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Some worry Iowa Juvenile Home's closing cuts girls' options

Some worry Iowa Juvenile Home's closing cuts girls' options

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DES MOINES — Some court officials worry that the closing of the Iowa Juvenile Home has created an unequal system in which girls don’t have the same opportunities as boys.

Some juvenile court officials are concerned that Iowa lacks a proper facility for delinquent girls who commit crimes, the Des Moines Register reported. The state continues to operate a home for delinquent boys at the State Training School in Eldora.

The Iowa Juvenile Home was closed in January after questions were raised about the treatment of teens, including the use of isolation cells and a lack of educational opportunities.

Chief Juvenile Court Officer Ruth Frush of the First Judicial District told the State Council on Human Services that the closing has created an unequal system in the state.

Since January, 33 girls might have been candidates for the juvenile home. Three were sent out of state and three were moved to adult court. The others were sent to youth shelters, mental health treatment centers and other facilities.

Frush said Iowa now lacks a program with the appropriate level of care for delinquent girls. She said she’s not necessarily campaigning for a new state home for these girls.

“What we are saying is that this level of care needs to be in a secure environment and it needs to have mental-health components — including trauma-informed care and access to a psychiatrist. And it needs to be gender-specific — for girls, obviously,” Frush said.

Gov. Terry Branstad’s spokesman, Jimmy Centers, defended the current system. Centers said the girls are being served more effectively now by privately run care facilities.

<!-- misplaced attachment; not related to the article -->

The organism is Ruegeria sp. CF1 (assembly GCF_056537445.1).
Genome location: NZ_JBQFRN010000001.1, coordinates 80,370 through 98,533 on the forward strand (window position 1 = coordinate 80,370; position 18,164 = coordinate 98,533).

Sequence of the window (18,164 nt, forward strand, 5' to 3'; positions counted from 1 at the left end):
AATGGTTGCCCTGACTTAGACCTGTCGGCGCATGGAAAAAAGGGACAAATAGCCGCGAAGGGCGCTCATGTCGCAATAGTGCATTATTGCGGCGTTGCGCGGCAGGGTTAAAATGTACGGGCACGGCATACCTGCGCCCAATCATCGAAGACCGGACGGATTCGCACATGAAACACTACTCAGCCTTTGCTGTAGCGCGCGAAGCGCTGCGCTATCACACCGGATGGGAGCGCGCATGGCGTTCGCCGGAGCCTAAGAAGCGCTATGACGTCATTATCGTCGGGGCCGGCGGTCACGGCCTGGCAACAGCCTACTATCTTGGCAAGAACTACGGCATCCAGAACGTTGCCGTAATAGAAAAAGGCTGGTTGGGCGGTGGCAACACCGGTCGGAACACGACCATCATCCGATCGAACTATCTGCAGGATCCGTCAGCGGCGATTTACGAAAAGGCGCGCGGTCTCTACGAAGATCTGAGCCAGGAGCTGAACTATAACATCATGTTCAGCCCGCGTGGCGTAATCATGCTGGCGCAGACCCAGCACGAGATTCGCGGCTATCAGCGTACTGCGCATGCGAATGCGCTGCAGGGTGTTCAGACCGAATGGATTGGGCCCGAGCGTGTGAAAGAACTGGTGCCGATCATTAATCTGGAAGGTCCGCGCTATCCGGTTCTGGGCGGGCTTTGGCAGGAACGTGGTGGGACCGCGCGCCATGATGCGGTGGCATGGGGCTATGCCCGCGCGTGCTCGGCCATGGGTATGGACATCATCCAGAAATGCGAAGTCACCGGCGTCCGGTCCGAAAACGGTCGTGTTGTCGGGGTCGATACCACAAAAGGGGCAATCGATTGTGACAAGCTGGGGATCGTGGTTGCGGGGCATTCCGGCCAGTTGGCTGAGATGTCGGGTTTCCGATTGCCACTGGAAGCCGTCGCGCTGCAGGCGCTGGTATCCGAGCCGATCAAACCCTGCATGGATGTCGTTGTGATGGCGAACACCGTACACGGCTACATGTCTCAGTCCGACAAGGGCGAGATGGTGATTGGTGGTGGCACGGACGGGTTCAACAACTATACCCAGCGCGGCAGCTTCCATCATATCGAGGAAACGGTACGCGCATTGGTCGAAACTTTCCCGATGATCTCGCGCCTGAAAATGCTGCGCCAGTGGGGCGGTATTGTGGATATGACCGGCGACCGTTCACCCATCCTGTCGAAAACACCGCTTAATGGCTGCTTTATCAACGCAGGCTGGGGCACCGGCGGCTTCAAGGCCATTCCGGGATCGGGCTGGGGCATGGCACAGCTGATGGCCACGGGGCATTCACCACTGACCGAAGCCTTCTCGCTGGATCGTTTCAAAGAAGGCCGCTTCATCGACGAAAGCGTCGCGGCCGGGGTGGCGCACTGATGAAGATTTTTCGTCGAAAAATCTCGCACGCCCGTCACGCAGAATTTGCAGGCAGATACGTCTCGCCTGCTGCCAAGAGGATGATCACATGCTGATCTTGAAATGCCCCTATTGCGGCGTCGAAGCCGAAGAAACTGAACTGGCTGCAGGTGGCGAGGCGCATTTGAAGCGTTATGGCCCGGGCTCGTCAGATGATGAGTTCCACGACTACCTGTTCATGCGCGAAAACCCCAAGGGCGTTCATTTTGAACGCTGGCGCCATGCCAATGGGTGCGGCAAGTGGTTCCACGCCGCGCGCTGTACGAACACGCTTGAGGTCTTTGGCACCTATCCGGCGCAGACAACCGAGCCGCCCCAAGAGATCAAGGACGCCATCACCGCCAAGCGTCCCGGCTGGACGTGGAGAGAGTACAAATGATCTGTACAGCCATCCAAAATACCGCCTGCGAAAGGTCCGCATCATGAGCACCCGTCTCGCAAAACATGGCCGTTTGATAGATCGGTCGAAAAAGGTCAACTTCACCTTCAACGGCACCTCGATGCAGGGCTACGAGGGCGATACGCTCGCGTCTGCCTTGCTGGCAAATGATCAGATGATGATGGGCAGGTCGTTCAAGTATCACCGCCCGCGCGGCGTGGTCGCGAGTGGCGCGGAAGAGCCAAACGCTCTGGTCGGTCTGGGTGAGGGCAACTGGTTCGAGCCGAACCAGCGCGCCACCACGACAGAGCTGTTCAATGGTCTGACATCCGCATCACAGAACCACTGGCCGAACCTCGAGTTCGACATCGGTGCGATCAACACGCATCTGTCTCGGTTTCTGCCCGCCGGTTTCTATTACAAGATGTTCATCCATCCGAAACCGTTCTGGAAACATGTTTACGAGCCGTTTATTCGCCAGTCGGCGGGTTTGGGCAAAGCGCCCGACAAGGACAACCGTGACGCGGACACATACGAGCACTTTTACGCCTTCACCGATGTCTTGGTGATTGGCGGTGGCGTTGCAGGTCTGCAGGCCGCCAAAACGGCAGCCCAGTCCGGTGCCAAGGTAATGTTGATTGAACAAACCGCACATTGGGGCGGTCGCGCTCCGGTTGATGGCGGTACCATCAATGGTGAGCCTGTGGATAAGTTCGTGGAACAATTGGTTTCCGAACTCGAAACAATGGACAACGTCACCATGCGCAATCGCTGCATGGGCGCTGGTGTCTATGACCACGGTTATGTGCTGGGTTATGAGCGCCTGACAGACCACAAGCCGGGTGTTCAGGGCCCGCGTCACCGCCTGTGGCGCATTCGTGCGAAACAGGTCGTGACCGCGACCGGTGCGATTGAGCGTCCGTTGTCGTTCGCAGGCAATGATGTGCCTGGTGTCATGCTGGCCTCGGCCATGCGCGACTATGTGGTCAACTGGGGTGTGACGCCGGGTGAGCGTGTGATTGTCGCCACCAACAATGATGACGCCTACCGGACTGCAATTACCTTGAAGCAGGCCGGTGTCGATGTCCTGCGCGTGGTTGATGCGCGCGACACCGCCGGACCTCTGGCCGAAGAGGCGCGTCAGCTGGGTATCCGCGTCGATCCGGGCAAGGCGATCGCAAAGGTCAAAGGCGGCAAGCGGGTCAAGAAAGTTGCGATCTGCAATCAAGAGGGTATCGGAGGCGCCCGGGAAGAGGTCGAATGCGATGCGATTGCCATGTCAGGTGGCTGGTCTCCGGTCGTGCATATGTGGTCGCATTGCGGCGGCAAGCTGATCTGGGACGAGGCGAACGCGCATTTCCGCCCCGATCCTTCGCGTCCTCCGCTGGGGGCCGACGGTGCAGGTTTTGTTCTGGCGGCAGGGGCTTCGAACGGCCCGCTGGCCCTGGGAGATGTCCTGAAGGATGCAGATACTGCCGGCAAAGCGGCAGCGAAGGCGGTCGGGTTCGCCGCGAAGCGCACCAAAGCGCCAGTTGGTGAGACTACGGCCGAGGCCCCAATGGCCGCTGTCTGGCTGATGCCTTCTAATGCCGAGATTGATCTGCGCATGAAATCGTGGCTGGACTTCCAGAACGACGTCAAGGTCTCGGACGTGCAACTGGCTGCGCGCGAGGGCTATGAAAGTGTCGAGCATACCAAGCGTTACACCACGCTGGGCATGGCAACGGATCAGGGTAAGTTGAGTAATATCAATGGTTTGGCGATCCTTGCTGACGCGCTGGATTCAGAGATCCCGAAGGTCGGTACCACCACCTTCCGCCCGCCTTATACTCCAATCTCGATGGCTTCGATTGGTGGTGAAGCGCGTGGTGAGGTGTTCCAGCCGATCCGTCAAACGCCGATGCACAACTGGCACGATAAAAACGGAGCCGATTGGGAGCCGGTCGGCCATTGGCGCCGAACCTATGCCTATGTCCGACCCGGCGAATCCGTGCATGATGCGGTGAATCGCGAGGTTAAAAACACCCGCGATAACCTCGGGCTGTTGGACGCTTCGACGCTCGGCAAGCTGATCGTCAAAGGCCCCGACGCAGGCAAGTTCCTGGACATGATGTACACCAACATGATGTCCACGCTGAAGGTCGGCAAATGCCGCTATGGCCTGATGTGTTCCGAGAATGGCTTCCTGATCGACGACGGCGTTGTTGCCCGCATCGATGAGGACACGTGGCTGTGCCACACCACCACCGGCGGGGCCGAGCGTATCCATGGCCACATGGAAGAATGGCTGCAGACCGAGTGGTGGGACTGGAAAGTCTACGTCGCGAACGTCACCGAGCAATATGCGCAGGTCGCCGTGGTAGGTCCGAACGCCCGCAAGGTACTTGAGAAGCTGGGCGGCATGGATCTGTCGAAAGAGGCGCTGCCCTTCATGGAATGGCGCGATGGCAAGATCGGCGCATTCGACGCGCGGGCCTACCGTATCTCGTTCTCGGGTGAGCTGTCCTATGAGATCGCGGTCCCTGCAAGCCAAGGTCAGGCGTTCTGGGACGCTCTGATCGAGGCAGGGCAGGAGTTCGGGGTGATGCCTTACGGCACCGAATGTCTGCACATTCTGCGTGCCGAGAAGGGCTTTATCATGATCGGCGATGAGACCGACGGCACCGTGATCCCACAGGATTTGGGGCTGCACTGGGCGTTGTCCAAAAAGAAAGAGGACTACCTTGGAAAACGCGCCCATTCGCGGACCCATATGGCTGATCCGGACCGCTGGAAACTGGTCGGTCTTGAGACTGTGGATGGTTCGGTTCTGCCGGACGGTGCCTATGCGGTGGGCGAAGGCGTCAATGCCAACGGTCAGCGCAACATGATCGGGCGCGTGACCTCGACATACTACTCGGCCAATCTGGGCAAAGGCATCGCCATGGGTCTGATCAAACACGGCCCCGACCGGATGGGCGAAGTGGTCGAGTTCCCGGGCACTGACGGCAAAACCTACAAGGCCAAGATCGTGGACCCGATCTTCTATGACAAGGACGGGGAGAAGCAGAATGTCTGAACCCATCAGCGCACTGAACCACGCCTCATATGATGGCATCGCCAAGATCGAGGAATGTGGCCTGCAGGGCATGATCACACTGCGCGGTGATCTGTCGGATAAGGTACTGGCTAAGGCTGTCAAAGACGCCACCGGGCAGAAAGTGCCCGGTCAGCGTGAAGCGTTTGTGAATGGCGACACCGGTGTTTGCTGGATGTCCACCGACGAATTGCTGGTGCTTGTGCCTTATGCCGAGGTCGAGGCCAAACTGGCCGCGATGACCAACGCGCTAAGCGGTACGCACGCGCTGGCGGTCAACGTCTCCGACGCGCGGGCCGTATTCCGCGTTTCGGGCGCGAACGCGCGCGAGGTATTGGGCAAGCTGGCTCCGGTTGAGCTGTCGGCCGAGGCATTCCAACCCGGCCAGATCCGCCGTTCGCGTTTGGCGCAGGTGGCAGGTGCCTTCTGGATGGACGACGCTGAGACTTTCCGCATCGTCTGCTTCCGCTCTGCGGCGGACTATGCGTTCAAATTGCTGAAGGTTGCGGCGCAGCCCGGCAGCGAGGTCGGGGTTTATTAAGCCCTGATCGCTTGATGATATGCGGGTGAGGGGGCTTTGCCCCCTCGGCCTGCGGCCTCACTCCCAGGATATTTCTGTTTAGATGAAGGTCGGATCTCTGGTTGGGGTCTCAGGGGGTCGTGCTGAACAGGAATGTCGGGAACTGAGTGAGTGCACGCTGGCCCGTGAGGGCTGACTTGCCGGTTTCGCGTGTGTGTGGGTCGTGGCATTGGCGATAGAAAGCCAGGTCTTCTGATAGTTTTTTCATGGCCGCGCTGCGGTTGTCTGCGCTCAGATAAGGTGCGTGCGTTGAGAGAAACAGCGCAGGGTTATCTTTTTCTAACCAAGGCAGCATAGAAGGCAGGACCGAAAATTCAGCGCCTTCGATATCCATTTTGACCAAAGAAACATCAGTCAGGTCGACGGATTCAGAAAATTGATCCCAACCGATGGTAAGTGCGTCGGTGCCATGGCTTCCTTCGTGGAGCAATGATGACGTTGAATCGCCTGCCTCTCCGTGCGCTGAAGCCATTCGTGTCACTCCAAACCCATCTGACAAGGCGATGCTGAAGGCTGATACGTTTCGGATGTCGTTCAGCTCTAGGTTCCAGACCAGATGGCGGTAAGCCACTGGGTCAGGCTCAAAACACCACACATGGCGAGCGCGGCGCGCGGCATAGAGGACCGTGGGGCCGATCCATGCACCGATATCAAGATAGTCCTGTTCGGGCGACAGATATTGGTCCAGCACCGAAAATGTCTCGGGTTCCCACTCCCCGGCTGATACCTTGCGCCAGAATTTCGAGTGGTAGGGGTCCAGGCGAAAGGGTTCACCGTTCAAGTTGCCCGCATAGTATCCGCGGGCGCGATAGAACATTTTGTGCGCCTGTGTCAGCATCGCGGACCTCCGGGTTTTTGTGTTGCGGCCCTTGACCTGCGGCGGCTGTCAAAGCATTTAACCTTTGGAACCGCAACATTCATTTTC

“Gov. Branstad is committed to ensuring Iowa responsibly meets the needs of delinquent youth in Iowa,” Centers said.

Iowa Juvenile Court Services Association President Emilea Lundberg said last year that community-based facilities might not be able to help delinquent girls.

“We do have private facilities, but the girls who were being sent to the Iowa Juvenile Home were those who had already failed in those types of settings,” she said.

State Court Administrator David Boyd said Iowa usually has no more than 20 delinquent girls that need housing at any one time. Lawmakers will work with the governor to decide the best way to provide services.

Nathan Kirstein of Disability Rights Iowa said state officials should do more research about the situation before deciding what to do. Understanding how many girls are being sent out of state for treatment now and how many were sent to those facilities while the Iowa Juvenile Home was open will be important.

Kirstein said at least one neighboring state, Missouri, decided a home for delinquent girls wasn’t needed.

“All of the girls in the (Missouri) state juvenile system are provided services in more community-based treatment settings — including some of the girls with more violent offenses,” he said.

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